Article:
• Greenflag

    Ruairi ,

    ‘the “Iron Lady’s” 1983 re-election actually saw the Tories total vote drop by almost 700,000.’

    And saved by the Argentinian Generals who donated her the winning hand by their daft invasion of an island with 2,000 people and several times that number of sheep .

    The de industrialisation of the UK may have happened anyway or in a less antagonistic manner without former PM Thatcher . Britain’s manufacturing base was destroyed and it’s engineering sector gouged out and it’s coal mining communities devastated without giving much thought to what it would be replace these communities or jobs -bar Norman Tebbit’s ‘gettup on yer bike ‘ dictum .

    Britain muddles on now led by a financial sector which has it’s elected politicians in their grip much more so than any Trade Union ever had back in the seventies . And perhaps thats the legacy which Thatcher’s years in power left to the UK .

    There is no question looking back at mid 1970’s Britain that the country was on it’s uppers and a radical departure was necessary .Perhaps there was no alternative to Thatcherism that could have worked ?

    In 2013 it’s the UK thats to the forefront in defence of bankster’s rule or so it seems 🙁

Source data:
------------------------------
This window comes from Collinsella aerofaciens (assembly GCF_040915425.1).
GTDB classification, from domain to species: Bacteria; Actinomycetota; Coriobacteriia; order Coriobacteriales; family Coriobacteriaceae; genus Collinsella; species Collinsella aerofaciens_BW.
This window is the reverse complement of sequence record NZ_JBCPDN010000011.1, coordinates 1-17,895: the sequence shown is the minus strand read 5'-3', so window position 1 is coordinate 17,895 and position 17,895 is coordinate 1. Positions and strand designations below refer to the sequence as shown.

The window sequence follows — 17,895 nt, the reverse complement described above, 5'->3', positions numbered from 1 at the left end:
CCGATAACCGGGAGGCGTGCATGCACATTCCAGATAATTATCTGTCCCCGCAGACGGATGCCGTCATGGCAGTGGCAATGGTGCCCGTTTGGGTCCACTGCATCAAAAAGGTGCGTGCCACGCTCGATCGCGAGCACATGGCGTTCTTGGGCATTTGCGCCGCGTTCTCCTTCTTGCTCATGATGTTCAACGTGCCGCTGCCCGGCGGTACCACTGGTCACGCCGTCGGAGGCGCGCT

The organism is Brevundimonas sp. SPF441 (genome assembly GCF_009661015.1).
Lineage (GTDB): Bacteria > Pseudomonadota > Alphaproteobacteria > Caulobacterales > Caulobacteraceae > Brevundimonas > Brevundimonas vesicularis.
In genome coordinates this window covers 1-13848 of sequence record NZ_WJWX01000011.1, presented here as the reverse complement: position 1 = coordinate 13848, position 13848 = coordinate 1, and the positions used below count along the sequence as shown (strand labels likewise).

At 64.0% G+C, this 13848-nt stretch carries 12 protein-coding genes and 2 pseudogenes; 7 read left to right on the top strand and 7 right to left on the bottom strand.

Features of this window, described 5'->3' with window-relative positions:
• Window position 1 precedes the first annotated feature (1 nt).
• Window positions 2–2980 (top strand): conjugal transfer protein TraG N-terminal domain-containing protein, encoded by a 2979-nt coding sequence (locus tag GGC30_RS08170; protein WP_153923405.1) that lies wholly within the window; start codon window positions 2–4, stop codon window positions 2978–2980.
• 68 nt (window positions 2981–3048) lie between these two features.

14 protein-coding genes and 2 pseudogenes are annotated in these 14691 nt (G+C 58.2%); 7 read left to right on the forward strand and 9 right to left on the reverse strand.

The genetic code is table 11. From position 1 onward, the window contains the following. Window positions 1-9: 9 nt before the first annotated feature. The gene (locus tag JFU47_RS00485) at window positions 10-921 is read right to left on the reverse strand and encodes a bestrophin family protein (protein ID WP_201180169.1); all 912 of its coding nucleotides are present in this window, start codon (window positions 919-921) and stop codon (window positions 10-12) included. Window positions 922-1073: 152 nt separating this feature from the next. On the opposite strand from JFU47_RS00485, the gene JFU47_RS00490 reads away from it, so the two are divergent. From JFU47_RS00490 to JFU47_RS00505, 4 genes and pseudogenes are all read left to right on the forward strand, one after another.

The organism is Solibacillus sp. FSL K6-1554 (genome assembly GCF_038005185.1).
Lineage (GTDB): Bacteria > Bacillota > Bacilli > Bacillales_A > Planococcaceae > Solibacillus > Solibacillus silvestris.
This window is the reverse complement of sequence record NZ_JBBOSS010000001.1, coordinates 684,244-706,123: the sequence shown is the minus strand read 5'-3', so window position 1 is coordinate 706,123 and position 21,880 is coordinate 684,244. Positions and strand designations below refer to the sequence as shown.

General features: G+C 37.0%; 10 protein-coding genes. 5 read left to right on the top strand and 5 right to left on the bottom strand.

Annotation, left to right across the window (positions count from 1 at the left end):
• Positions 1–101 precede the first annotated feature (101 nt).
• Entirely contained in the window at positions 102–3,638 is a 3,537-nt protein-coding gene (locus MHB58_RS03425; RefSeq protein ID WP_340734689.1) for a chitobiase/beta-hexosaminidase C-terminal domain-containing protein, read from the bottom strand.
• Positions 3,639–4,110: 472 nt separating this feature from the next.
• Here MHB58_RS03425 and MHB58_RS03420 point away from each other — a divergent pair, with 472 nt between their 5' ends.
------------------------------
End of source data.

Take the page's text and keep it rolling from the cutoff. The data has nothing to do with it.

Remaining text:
• Drumlins Rock

    The electorate recently decided to retain the fptp. So that spin is rubbish, she was the properly democatically electd leader.

  • Greenflag

    ‘she was the properly democratically elected leader.’

    Who was in the end ousted from power by a cabal of senior Tories who had enough of being hand bagged by herself .

    The British people can however be grateful for Margaret Thatcher’s political instinct for knowing just how far she could push the neo con agenda in the UK .

    When urged by the American high priest of neo conservatist economics Milton Friedman of the Chicago school of gangsta economics that she should get rid of the NHS and replace with a more American style private insurance health care system in which half the population would be unable to afford insurance premiums -Mrs Thatcher told Friedman that the British people would never accept a health care system like that of the USA .

  • Ruarai

    D Rock – you’re trolling. It’s not a post suggesting she wasn’t democratically elected (in case you really didn’t get that).

    It isn’t a post about the comparatives mertis of various electoral systems, just a reflection on how an unpopular leader could come to power – so much power – and stay for so long. And why that couldn’t happen in the US’s much more robust Congressional system for reasons we too glibly and short-sightedly lament.

  • BluesJazz

    wrong gender, but the sentiment from ‘Touch of Evil’ remains:
    “He was some kind of a man. What does it matter what you say about people? ”

    Greenflag has it right. PM’s and presidents don’t have the power that we think they have.
    Milton Friedman, Henry Kissinger – they do. Keith Joseph in Maggies case.
    The petty parochial disputes about the hunger strikes here in upper isle of wight were/are a footnote in British history. About the same level as Biggs and co.

  • Harry Flashman